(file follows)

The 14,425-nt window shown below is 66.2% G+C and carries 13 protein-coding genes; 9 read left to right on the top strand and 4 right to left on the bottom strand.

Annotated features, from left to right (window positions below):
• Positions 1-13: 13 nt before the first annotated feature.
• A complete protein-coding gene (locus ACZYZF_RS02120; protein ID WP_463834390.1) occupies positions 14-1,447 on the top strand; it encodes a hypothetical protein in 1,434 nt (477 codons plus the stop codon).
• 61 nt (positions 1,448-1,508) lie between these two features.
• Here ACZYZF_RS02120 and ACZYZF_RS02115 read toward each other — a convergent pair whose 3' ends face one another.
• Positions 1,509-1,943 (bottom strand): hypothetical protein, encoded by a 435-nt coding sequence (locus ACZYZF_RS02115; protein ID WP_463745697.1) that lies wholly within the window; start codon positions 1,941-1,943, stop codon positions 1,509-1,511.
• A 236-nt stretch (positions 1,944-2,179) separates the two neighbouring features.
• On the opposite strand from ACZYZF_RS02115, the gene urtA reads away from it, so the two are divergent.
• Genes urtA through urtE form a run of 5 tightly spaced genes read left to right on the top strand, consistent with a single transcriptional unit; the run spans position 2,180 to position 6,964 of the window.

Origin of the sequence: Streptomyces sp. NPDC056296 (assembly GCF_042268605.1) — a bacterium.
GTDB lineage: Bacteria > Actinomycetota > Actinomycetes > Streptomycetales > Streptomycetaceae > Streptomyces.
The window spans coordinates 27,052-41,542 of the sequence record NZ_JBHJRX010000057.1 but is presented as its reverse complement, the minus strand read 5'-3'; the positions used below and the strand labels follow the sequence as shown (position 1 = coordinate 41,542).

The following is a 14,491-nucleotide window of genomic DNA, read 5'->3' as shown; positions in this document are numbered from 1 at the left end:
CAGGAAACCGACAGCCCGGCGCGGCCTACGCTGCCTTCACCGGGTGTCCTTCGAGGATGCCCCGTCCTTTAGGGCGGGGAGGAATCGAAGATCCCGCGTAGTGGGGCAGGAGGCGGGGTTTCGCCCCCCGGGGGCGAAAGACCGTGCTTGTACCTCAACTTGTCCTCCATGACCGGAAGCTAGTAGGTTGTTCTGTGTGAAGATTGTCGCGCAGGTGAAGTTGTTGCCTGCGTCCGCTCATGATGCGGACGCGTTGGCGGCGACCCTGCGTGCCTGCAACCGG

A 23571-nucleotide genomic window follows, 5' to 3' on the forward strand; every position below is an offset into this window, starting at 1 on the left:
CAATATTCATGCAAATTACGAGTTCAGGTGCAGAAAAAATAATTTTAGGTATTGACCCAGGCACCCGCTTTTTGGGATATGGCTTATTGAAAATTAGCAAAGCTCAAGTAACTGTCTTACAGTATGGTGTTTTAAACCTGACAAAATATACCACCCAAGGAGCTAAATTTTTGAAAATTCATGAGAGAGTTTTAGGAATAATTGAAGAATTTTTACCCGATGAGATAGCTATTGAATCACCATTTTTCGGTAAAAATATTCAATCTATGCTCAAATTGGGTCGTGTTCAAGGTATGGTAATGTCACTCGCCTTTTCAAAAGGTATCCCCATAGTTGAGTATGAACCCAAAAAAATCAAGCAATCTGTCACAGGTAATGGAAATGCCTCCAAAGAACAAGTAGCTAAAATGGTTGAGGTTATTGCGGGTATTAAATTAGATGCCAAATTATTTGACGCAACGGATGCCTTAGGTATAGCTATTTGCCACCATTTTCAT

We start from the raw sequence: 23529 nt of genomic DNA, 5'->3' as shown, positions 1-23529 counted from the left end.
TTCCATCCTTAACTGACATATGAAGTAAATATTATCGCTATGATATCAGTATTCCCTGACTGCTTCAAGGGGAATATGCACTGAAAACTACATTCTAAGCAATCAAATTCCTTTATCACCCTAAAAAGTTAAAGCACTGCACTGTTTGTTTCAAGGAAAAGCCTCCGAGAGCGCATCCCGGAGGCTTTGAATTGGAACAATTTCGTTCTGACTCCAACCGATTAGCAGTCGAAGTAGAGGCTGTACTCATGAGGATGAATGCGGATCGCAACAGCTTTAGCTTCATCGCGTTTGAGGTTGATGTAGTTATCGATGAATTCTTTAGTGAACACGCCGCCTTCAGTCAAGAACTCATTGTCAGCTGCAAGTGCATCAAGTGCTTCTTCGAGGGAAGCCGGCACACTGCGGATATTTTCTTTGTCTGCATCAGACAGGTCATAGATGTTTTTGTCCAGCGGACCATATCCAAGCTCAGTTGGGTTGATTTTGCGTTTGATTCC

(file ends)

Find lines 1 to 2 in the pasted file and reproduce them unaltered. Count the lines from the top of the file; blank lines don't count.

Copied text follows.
The 14,425-nt window shown below is 66.2% G+C and carries 13 protein-coding genes; 9 read left to right on the top strand and 4 right to left on the bottom strand.

Annotated features, from left to right (window positions below):